What can be done to prevent diabetes?

Lifestyle changes are essential. The whole family has to be involved to encourage change. Politicians and those in position of influence must set a better example and promote healthier lifestyles.

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  • Brown rice, Sierra Leonean ‘ruff res’, bulgur are good and better than the imported rice.
  • Cassava leaves, potato leaves, krain krain leaves, bitter leaves, stew, banga soup are all good, but the amount of palmoil/groundnut oil used should be drastically reduced. Many people cook with a pint or two of oil in a pot of soup – this is too much and can be reduced to 4 or 5 tablespoons.
  • There should be days of no oil at all – ‘weit soup’.
  • The amount of food as well should be reduced.
  • Eat out less in restaurants as home cooked meals tend to be healthier.
  • It is important to reduce the intake of cakes, rice bread, soft and fizzy drinks, biscuits and the amount of butter or margarine used.
  • Increase fruit and vegetables. Sierra Leone has an abundance of fruit and vegetables during the rainy and dry seasons. These can be very expensive however and not within the reach of the average person.
  • There has been a proliferation of ‘rose apple’ in the country – which does not even grow in Sierra Leone. But there are home grown fruits like ‘jelly cokenat’ which is abundant and cheaper. Mangoes and oranges are also plentiful. However, too much of one thing is good for nothing, so limiting fruit to 2 or 3 daily is sufficient. Vegetables apart from cooked ones can be salad leaves 2 or 3 times a week. However, it is better to avoid eating our usual ‘african salad’ on a regular basis. African salad is salad leaves garnished with baked beans, luncheon meat, salad cream, etc, which are extremely sweet and full of fat. So plain salad leaves on the side of a plate of stew helps.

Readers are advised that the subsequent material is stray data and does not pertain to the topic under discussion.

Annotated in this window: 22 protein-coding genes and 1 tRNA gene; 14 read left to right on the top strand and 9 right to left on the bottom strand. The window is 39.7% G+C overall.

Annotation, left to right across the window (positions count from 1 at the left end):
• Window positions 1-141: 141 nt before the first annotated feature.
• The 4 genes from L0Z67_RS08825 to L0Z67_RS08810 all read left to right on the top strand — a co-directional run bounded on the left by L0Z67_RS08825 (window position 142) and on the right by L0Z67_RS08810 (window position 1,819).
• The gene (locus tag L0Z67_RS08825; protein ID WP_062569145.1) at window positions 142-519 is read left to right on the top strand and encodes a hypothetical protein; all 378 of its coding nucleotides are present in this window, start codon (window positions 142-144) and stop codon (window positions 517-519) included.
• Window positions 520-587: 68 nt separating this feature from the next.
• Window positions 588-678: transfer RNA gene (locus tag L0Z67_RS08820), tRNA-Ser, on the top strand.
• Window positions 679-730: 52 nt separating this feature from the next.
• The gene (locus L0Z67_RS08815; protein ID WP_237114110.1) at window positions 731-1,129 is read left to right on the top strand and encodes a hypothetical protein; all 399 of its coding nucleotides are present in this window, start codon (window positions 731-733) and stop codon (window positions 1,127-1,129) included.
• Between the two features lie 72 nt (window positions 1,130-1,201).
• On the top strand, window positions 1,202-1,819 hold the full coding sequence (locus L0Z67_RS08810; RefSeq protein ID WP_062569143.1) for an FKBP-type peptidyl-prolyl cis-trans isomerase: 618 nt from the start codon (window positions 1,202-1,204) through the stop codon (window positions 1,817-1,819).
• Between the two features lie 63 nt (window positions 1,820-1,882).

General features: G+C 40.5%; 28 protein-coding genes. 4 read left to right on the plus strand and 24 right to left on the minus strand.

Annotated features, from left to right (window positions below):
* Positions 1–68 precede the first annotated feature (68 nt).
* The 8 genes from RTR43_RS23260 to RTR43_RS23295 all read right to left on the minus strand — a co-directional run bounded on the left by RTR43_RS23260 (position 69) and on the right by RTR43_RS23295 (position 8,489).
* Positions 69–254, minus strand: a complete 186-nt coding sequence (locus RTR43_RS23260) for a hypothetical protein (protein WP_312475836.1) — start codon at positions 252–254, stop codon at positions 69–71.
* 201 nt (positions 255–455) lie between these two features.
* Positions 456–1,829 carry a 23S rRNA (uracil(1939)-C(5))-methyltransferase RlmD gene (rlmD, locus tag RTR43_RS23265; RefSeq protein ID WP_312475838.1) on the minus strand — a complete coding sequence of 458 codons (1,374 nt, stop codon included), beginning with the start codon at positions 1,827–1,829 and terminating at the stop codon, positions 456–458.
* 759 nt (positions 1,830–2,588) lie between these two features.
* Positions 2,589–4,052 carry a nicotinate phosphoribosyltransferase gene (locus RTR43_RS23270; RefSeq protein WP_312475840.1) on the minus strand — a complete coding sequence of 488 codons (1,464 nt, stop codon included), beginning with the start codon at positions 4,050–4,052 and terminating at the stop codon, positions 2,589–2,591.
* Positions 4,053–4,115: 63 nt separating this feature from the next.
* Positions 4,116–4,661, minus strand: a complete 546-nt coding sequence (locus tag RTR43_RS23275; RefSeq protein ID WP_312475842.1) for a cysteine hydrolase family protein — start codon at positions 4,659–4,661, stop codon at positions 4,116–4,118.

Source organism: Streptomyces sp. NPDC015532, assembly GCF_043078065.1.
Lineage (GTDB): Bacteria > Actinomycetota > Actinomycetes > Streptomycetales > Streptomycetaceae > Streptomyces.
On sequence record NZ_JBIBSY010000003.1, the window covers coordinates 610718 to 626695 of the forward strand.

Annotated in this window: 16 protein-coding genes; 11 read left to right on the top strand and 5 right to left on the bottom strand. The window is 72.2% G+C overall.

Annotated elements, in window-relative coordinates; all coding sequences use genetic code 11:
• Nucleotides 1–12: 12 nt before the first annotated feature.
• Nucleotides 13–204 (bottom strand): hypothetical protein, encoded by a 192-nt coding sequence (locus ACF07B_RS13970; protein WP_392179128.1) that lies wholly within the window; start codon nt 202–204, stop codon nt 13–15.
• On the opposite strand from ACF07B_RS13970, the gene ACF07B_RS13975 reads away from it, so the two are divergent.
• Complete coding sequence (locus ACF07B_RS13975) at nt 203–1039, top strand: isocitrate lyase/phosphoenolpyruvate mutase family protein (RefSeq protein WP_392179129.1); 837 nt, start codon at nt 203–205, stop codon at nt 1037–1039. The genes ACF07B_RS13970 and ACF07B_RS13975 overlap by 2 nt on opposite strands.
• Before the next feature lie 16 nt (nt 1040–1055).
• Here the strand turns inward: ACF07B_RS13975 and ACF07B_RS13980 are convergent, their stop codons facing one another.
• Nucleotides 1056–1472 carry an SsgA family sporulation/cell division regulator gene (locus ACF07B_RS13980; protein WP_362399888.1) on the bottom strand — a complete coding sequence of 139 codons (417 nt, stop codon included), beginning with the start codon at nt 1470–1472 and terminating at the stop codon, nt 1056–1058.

• Stopping smoking and weight loss if overweight are important.
  • Reducing alcohol is important as wine, beers and spirits contain a lot of sugars and contribute to diabetes.
  • Exercise – walking daily for at least 20 minutes is good. Jogging on the spot at home for 10 – 15 minutes daily is good.

How can health professionals help to reduce the high incidence of diabetes?

This needs doctors, nurses, chiropodists, eye specialists, dieticians to be actively involved to give advice and manage the condition adequately.

Some doctors are running a diabetes clinic in Freetown, so if you suspect you have diabetes, it is important to see a doctor for diagnosis and management.

Regular checks are important to ensure patients are adhering to treatment and that the disease is controlled.

All pregnant women should be routinely tested for diabetes at presentation. All women who deliver large babies should be immediately checked for diabetes.

Diabetes is an expensive disease, which if not treated on time, could lead to serious consequences. We must reduce the weekly deaths from diabetes and its various complications.

The government of Sierra Leone should prioritise diabetes as a national prevention programme. Routine checks for blood sugar levels and the continuous monitoring across regions must be initiated.

That which cannot be measured – cannot be managed.